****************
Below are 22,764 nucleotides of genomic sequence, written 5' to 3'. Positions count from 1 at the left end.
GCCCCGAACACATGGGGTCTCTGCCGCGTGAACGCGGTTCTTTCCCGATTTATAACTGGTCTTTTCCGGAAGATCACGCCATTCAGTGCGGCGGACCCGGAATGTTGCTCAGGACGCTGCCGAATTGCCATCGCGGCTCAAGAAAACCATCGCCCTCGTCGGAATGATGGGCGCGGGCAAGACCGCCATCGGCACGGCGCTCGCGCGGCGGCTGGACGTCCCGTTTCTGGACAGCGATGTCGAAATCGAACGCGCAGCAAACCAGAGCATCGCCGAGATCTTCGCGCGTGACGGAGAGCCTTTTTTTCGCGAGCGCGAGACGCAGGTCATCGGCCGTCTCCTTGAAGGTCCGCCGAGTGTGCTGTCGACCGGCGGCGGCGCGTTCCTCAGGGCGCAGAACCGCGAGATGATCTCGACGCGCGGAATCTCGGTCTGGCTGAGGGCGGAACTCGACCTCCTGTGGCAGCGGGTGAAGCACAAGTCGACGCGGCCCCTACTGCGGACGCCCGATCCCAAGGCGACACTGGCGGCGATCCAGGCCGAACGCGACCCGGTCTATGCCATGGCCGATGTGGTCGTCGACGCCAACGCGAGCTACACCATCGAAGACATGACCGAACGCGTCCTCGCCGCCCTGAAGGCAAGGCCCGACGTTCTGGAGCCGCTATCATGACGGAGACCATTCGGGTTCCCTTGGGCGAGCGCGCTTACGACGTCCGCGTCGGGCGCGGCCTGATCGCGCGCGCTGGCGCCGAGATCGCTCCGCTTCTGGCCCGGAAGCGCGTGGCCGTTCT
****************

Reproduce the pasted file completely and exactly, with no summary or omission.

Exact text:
Below are 22,764 nucleotides of genomic sequence, written 5' to 3'. Positions count from 1 at the left end.
GCCCCGAACACATGGGGTCTCTGCCGCGTGAACGCGGTTCTTTCCCGATTTATAACTGGTCTTTTCCGGAAGATCACGCCATTCAGTGCGGCGGACCCGGAATGTTGCTCAGGACGCTGCCGAATTGCCATCGCGGCTCAAGAAAACCATCGCCCTCGTCGGAATGATGGGCGCGGGCAAGACCGCCATCGGCACGGCGCTCGCGCGGCGGCTGGACGTCCCGTTTCTGGACAGCGATGTCGAAATCGAACGCGCAGCAAACCAGAGCATCGCCGAGATCTTCGCGCGTGACGGAGAGCCTTTTTTTCGCGAGCGCGAGACGCAGGTCATCGGCCGTCTCCTTGAAGGTCCGCCGAGTGTGCTGTCGACCGGCGGCGGCGCGTTCCTCAGGGCGCAGAACCGCGAGATGATCTCGACGCGCGGAATCTCGGTCTGGCTGAGGGCGGAACTCGACCTCCTGTGGCAGCGGGTGAAGCACAAGTCGACGCGGCCCCTACTGCGGACGCCCGATCCCAAGGCGACACTGGCGGCGATCCAGGCCGAACGCGACCCGGTCTATGCCATGGCCGATGTGGTCGTCGACGCCAACGCGAGCTACACCATCGAAGACATGACCGAACGCGTCCTCGCCGCCCTGAAGGCAAGGCCCGACGTTCTGGAGCCGCTATCATGACGGAGACCATTCGGGTTCCCTTGGGCGAGCGCGCTTACGACGTCCGCGTCGGGCGCGGCCTGATCGCGCGCGCTGGCGCCGAGATCGCTCCGCTTCTGGCCCGGAAGCGCGTGGCCGTTCT